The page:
• Negotiate ownership of these information categories — the "who." Agree a primary and backup owner within the business for each category in the inventory. These owners will eventually attest who should have access to their data.
  • This dialogue will also establish a natural side effect: an inherent awareness by key business leaders regarding the challenges and complexities of information protection.

3. Involve HR and Legal every step of the way

There are legislative and compliance implications that need to be addressed to implement the monitoring and analysis capabilities required to detect advanced threats. It is therefore vital to involve HR and Legal — as early and as often as possible — to assess, understand and address these challenges. Advanced attackers use email — recognized as the primary source (approximately 60%) of infiltration — as a common way to take advantage of people's current behavior and methods of communication. Therefore scanning this environment is required to effectively address advanced threats. However, in several countries there are privacy and legal implications of scanning traffic that could contain personally identifiable information (PII).

Where does this apply?

  • Make Legal and HR stakeholders accountable to facilitate works council approval and ensure best efforts toward regulatory compliance.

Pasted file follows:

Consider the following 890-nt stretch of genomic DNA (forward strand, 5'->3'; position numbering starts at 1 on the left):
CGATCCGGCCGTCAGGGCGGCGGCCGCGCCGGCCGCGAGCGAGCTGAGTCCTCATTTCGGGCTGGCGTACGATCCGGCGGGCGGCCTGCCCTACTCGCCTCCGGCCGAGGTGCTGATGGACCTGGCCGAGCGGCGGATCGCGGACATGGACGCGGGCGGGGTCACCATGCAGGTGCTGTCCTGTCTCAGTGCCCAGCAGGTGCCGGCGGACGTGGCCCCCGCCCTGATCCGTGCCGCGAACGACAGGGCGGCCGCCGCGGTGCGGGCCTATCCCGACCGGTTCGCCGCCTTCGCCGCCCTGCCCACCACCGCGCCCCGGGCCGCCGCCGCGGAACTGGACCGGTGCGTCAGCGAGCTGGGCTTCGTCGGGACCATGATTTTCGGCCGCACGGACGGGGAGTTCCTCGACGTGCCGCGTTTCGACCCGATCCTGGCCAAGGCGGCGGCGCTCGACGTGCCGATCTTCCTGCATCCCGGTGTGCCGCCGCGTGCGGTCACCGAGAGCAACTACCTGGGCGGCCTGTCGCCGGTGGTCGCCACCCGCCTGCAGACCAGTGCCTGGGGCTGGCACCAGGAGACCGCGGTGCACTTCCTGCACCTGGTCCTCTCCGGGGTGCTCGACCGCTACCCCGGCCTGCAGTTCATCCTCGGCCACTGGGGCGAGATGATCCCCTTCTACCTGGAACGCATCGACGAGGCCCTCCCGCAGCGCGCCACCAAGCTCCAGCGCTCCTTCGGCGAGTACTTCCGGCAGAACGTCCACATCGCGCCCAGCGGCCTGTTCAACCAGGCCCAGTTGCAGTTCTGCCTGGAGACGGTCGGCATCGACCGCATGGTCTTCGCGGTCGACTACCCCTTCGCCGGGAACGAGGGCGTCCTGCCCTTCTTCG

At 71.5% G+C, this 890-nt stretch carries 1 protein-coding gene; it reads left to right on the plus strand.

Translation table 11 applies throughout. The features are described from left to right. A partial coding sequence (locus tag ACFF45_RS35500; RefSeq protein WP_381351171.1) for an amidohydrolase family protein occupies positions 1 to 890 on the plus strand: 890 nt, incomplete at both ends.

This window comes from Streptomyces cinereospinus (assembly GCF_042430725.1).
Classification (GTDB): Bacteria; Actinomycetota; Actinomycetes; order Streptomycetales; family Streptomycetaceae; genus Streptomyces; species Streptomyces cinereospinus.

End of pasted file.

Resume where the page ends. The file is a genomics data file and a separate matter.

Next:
• Plan for updates to information security policy and/or acceptable use of IT guidelines. Many organizations explicitly state within internal control documents that email, web browsing and other IT services can be leveraged for occasional personal use. This may make personal privacy regulations applicable and therefore a potential challenge to implementation.
  • Employee Notice and user consent forms/prompts may need to be updated, to ensure users are given proper notice of potential new monitoring solutions.
  • External partnerships will likely be necessary to combat advanced threats. These partners may be tasked with scanning and analyzing network and e-mail usage data, and subject to appropriate terms and conditions within the partnership contract.

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4. Coverage before Capability

Finding indicators of compromise is an extensive logging, monitoring and data analytics challenge. Activity of people, devices and systems across the entire, global network must be captured, which for large international enterprises could number in the billions of entries per day. This data must be mined to establish normal control limits, upon which an extensive, iterative process of correlation and analytics can alert on potential signals of a breach. Most large enterprises carry a legacy of existing security controls which were purchased and implemented during better economic times. Products were chosen and deployed based on their deep, targeted, specific capabilities. However, coverage and widespread visibility were sacrificed in order to leverage these advanced capabilities.